We all know honey is made by bees - but have you ever considered how and why they do it? Bee behaviour expert Dr Megan Taylor discusses the process in all its sticky glory...
Megan, Manuka Pharm’s honey bee programme director, meets us in a rural New Zealand field which is home to a handful of the 10,000 hives owned by the company across the country. I’m anxious about approaching a hive buzzing with thousands of bees but Megan points out that they’re far from threatening, instead they’re peacefully ignoring us as they go about their business collecting nectar. “People mistakenly think the buzzing is a threat but actually it’s just the sound of them responding to the fact it’s a beautiful, sunny morning and the hive is warming up,” she explains.
Although we’re in New Zealand, the small golden-coloured bee zooming all around us is actually the European honey bee, a species which was brought to the country by European settlers in the 19th century and has lived happily here ever for more than 150 years.
Megan gently squeezes a few puffs of wood smoke into the hive from a handheld smoker – a traditional technique to calm the bees – and delicately levers off the roof. The hive is formed from a stack of wooden boxes containing handmade frames. These frames are filled by perfectly hexagonal wax cells in a “honeycomb” shape, built by the bees with astonishing precision.
Each hive is home to a colony of around 40,000 to 60,000 bees and is the place they live, breed and make honey. The colony works as a “superorganism” – it acts as one being, made up of thousands of individuals. Every single one of the thousands of bees in the colony has a role which helps the group keep clean, healthy and efficient at making and storing honey.
Megan lifts up a frame from the centre of the hive - where the queen lays her eggs – and points excitedly at a cell where a bee is hatching. The young worker bee slowly crawls out into the hive to begin her 40-day life. Her work will start with simple tasks like cleaning cells and feeding young before building up to the most important role of all: collecting Manuka nectar to make honey.
All worker bees are female and go through a series of different roles within the hive until they are old enough to go out and seek the nectar, pollen and water which are vital for the hive’s survival, Megan explains. We watch as workers heavily laden with balls of bright yellow pollen return to the hive and crawl into its entrance, carrying Manuka nectar in a special compartment inside their mouths.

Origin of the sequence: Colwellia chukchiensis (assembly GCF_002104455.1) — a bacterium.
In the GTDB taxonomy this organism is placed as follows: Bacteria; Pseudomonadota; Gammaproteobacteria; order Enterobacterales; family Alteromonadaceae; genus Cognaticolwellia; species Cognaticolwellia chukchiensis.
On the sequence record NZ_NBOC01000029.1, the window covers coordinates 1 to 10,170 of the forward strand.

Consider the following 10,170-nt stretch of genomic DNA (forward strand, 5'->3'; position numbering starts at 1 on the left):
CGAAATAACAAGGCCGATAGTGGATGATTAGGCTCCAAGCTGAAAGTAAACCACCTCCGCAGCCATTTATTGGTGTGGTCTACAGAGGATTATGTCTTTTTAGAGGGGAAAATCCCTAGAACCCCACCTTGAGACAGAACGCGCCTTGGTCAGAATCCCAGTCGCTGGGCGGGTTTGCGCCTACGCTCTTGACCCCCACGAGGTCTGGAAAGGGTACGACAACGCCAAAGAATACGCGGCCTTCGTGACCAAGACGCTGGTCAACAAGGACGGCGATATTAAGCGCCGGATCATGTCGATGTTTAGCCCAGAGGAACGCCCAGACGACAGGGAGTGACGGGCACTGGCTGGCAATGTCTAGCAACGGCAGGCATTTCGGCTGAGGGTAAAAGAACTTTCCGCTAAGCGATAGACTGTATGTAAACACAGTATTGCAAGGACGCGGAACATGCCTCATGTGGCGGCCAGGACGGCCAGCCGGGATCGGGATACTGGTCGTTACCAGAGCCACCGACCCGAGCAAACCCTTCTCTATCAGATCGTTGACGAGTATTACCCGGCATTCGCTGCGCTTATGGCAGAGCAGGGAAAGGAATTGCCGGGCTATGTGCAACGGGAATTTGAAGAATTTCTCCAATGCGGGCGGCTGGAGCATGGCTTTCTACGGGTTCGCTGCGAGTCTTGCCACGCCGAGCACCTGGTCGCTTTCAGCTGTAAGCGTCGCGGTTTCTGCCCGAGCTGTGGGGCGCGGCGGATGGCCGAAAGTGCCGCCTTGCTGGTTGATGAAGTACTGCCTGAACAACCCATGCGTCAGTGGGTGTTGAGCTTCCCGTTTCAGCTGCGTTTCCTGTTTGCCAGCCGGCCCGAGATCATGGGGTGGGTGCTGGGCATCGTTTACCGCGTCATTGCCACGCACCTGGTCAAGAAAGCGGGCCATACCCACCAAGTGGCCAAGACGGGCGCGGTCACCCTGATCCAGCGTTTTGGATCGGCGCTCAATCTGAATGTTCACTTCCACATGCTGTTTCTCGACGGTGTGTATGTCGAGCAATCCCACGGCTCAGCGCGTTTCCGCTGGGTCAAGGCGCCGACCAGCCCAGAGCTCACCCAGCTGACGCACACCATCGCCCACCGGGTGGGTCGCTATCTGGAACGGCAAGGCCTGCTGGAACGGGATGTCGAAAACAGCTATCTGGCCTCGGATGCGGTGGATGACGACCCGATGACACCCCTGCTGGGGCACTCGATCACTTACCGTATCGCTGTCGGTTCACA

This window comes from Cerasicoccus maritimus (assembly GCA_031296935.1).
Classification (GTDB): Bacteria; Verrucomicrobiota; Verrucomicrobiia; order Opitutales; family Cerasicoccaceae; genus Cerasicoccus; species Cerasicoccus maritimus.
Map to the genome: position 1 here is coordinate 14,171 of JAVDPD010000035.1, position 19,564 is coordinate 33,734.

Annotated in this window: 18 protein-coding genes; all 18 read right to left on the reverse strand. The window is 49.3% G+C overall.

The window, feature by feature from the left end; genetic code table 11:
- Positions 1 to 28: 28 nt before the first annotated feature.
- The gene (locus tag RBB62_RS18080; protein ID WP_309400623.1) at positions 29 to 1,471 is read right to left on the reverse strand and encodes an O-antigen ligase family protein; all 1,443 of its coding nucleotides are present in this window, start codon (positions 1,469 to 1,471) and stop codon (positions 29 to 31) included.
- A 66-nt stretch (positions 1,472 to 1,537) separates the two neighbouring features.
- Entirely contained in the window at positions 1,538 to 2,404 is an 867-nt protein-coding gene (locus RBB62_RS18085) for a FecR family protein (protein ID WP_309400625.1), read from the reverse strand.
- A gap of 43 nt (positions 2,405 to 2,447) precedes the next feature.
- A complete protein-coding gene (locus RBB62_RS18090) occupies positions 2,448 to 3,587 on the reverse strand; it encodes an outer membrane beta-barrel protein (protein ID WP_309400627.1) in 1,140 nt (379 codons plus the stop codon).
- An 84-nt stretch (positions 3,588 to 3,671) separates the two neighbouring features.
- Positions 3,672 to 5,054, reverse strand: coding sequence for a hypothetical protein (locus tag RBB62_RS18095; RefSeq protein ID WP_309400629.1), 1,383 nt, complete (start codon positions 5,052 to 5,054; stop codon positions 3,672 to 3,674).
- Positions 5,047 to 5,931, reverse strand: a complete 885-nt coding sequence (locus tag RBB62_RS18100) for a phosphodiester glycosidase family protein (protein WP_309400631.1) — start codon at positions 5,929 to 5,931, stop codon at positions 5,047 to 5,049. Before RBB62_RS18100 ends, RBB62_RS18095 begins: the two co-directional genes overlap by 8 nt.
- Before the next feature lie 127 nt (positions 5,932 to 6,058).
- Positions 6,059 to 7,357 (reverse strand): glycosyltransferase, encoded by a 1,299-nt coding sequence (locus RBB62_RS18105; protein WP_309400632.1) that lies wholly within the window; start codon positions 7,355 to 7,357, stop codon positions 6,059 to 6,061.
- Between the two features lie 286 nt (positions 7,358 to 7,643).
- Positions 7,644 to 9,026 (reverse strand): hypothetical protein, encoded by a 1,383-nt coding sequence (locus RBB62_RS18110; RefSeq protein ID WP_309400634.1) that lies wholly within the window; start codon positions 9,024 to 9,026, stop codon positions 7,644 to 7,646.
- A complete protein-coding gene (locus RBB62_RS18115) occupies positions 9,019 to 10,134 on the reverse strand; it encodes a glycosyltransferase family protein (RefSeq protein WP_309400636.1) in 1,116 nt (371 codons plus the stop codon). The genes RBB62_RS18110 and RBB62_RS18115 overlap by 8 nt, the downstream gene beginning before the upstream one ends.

Lifting out another frame from the top of the hive, which is separated from the breeding area at the bottom, she shows me how a group of worker bees are storing Manuka nectar which has been mixed with naturally-produced enzymes. Another group of bees working together fan their wings to evaporate water from the stored nectar, which increases its sugar content and turns it into honey. The whole process triggers the natural chemical reaction which activates the special anti-microbial properties found only in Manuka honey .
Bees feed on honey – it’s their source of carbohydrate – and pollen, which provides protein. “Bees expend so much energy working hard they need to have a really high-quality diet,” Megan says. “That’s why they will fly further for the best nectar if necessary. Manuka is a great source of high-quality nectar and that’s why they go for it. It only flowers for a few weeks a year, so when it does, it’s all hands on deck in the hive to make sure they gather as much of its nectar as possible.”
I ask what happens to the bees if we take the honey from them – surely they need it to eat?
“Bees are nature’s overachievers - they stockpile and make far more than they need, leaving plenty for us,” Megan reassures me. It’s also down to considerate beekeeping.
She explains that Manuka Pharm’s beekeepers take care to feed the bees, leave enough honey for them to eat over winter and make sure they are healthy. For the team, the health of the hive is the main priority because the healthier the bees, the better able they are to make quality Manuka honey.
1. Grainger M, Owens A, Manley-Harris M, et al. Kinetics of conversion of dihydroxyacetone to methylglyoxal in New Zealand mānuka honey: Part IV – Formation of HMF. Food Chemistry. 2017;232:648-655. https://doi.org/10.1016/j.foodchem.2017.04.066